Attempting a Triple Everest and a Guinness World Record.

It was 2.32am on a foggy night. Parked on the side of Cwm Graig Ddu, I peeled myself off my bike and informed my friends Matt and Budge that I was hallucinating. Descending 70kph in the dark, I was worried for my safety, but didn’t want to stop. The Guinness World Record was tantalisingly close and as the minutes slipped by, I knew something had to change. This was a win-or-lose moment; a transformational turning point in our 48-hour cycling elevation record attempt.

Let’s go back to the start

On the surface, this is a story about cycling. But for us, in these unprecedented times, it became so much more. It united people – often virtually – in support of an over-optimistic and under-qualified crack at a tough world record. A world record attempt that wasn’t even my idea.

The Everesting Challenge is fiendishly simple, yet brutally hard. The idea is to pick a hill anywhere in the world, and ride repeats of it until you climb 8,848m – the height of Mt Everest. I completed my first Everest Challenge in December with Ian Walker, accompanied by headwinds and heavy rain on the Tumble in Wales. Fast-forward to an indoor Everest in January, another outdoor in February, a double indoor in April and again in May and you can get a sense of how I spent lockdown when racing wasn’t an option.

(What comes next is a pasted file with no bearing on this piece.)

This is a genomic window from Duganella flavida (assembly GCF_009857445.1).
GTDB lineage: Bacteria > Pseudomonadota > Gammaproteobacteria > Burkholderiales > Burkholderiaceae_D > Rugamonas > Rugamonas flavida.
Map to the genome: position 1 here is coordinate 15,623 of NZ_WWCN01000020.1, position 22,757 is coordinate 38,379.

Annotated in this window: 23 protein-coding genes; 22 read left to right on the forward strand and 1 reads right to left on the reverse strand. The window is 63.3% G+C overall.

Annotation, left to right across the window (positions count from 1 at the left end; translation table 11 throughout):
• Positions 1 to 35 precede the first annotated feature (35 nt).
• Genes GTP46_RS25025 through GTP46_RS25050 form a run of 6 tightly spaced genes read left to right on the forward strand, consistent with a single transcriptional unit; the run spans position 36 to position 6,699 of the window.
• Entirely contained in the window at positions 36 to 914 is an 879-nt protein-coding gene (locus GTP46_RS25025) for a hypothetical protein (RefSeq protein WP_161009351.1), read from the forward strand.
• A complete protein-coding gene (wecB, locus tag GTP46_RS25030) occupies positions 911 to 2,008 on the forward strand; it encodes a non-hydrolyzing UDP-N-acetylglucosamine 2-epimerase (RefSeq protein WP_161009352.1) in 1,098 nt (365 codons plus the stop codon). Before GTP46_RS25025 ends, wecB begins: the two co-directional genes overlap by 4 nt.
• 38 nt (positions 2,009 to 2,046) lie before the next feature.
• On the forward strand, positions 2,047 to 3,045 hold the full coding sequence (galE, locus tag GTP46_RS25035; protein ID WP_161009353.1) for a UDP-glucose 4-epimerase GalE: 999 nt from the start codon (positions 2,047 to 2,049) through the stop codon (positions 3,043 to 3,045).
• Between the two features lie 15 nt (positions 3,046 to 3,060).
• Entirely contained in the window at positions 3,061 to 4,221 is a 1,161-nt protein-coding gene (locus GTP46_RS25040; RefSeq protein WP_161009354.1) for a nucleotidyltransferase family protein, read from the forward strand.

Basically, I became a mountain goat. After completing the double Everest in my garage on Zwift, Matt Jones took a look at my data and discovered that my Training Stress Score wasn’t high, considering what I’d done. He suggested we attempt the World Elevation Record and, amazingly, I agreed. Little did I know what I was getting myself into, but saying yes to the crazy was part of the Team JMC ethos.

The one to beat

To succeed, I’d need to beat the elevation set by 26-year-old Californian, Craig Cannon, who held the Guinness World Record for the Greatest Vertical Ascent by cycling a whopping 29,624m in 48 hours. To do it, Craig covered 546km in 48 hours. Since 2015, Craig’s record had stood unbeaten, and here I was, trying to better it on a UK hill, rather than a more favourable 12% average Californian hill. This wasn’t going to be easy.

Location, location, location